Page:Cambridge Modern History Volume 1.djvu/383

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Cut off from the world by the Pyrenees and the still unnavigated ocean, broken up into small kingdoms, largely absorbed in their quarrels and in the reconquest of the land from the Saracens, Spain for many centuries played a comparatively small part in the affairs of Europe. Down to 1479 the peninsula contained five independent kingdoms: Castile, with Leon, occupying 62 per cent, of the entire surface; Aragon, with the kingdom of Valencia and the principality of Catalonia, occupying 15 per cent.; Portugal 20; Navarre 1; and Granada, the last stronghold of the Saracens, occupying 2. The marriage (1469) of Isabel, daughter of John II of Castile, with Ferdinand, son of John II of Aragon, united the two branches of the House of Trastamara, and merged the claims of husband and wife to the Crown of Castile. Isabel succeeded her brother, Henry IV, in 1474. Ferdinand, who had already received from his father the Crowns of Sicily and Sardinia, inherited in 1479 the remaining dominions of Aragon. Aragon and Castile remained distinct, each keeping its separate laws, parliaments, and fiscal frontier. Isabel, as queen in her own right, retained the Crown patronage and revenues within Castile, but general affairs were transacted under a common seal. In Aragon Ferdinand's authority was not shared by his queen. The Spanish possessions in Italy belonged to Aragon exclusively, as America afterwards belonged to Castile. A common policy, and the vastly increased resources of a kingdom uniting under its sway 77 per cent, of the peninsula, at once gave preponderating weight at home. During the greater part of the sixteenth century Spain was the chief Power in the world. The half century from 1474 to 1530, which witnessed the rise of this Power, may be subdivided into periods distinguishable as that of organisation and reconstruction, 1474-1504; that of lawlessness and revolution, 1504-23; that of absolute monarchy, 1523-30.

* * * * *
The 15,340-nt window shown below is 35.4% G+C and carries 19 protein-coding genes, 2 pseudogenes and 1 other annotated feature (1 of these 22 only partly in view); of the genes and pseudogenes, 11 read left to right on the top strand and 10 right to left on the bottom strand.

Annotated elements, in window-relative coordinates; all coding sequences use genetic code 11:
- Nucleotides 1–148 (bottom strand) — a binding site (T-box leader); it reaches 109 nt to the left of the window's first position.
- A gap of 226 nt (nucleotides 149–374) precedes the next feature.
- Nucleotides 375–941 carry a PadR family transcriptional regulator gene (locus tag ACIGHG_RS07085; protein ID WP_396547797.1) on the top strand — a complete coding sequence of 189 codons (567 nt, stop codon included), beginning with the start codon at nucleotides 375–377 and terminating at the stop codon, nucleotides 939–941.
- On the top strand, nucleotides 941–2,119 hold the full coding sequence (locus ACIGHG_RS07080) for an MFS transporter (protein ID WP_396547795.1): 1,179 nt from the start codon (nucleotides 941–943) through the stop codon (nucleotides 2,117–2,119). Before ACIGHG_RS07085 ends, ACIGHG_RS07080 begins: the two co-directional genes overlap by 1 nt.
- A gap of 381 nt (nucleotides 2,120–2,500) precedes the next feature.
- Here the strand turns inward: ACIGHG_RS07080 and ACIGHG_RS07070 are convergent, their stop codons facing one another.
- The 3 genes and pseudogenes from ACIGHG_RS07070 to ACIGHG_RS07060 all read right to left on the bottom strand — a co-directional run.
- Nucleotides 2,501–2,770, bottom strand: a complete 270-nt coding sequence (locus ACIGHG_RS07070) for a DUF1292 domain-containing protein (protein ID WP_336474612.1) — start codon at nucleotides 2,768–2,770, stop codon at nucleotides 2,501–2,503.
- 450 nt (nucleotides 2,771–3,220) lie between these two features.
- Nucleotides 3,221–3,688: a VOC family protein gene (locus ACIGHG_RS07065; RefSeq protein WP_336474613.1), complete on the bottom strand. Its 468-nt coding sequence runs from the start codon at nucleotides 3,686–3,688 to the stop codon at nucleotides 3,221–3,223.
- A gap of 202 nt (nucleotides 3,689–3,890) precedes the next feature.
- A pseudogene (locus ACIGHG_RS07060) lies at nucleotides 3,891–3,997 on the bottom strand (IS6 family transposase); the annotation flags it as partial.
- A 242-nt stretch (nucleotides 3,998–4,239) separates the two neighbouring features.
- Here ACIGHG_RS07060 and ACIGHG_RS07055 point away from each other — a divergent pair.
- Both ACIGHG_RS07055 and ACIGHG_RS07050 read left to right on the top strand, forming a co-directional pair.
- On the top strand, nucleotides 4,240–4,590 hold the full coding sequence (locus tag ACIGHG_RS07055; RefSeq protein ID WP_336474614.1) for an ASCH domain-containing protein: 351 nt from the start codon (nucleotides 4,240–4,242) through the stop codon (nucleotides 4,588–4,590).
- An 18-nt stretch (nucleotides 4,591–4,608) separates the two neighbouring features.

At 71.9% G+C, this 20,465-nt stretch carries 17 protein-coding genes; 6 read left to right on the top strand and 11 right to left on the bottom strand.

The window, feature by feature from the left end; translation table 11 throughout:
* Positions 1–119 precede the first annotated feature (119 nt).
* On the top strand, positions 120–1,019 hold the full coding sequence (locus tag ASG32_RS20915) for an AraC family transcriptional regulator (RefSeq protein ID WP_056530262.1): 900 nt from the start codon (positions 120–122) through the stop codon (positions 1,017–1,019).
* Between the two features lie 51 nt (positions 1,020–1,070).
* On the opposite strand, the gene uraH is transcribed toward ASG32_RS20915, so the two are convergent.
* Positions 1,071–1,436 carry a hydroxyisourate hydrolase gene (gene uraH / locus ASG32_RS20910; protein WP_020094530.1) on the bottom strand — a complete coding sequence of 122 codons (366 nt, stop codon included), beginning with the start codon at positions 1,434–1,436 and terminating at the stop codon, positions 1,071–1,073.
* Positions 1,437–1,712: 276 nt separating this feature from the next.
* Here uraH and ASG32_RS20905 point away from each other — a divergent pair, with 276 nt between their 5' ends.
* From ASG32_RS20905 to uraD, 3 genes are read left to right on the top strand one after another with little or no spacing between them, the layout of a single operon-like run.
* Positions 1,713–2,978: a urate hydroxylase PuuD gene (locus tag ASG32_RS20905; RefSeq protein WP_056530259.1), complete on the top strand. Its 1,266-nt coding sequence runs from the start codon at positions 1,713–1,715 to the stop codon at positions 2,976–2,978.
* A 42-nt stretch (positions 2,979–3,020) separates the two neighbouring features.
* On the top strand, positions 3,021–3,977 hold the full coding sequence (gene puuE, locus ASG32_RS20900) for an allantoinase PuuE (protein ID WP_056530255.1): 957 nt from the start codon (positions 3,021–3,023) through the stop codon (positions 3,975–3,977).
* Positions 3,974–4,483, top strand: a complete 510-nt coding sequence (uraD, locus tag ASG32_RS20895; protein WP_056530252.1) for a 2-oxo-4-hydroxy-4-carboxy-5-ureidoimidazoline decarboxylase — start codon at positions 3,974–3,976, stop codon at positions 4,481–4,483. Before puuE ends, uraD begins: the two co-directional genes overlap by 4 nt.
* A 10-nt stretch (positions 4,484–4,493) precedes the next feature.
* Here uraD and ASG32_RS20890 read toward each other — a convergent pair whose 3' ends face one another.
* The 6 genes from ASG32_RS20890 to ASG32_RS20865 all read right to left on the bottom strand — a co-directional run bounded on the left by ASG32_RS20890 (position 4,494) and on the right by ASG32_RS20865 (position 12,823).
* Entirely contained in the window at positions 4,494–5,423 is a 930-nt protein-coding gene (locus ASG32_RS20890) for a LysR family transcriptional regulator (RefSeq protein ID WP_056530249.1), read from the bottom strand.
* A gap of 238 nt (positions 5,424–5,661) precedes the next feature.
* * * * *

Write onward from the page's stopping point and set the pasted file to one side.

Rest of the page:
The reforms of Ferdinand and Isabel, "the Catholic Kings," put an end to anarchy, and formed the bridge between the division of power of the Middle Ages and the absolute monarchy of the sixteenth century.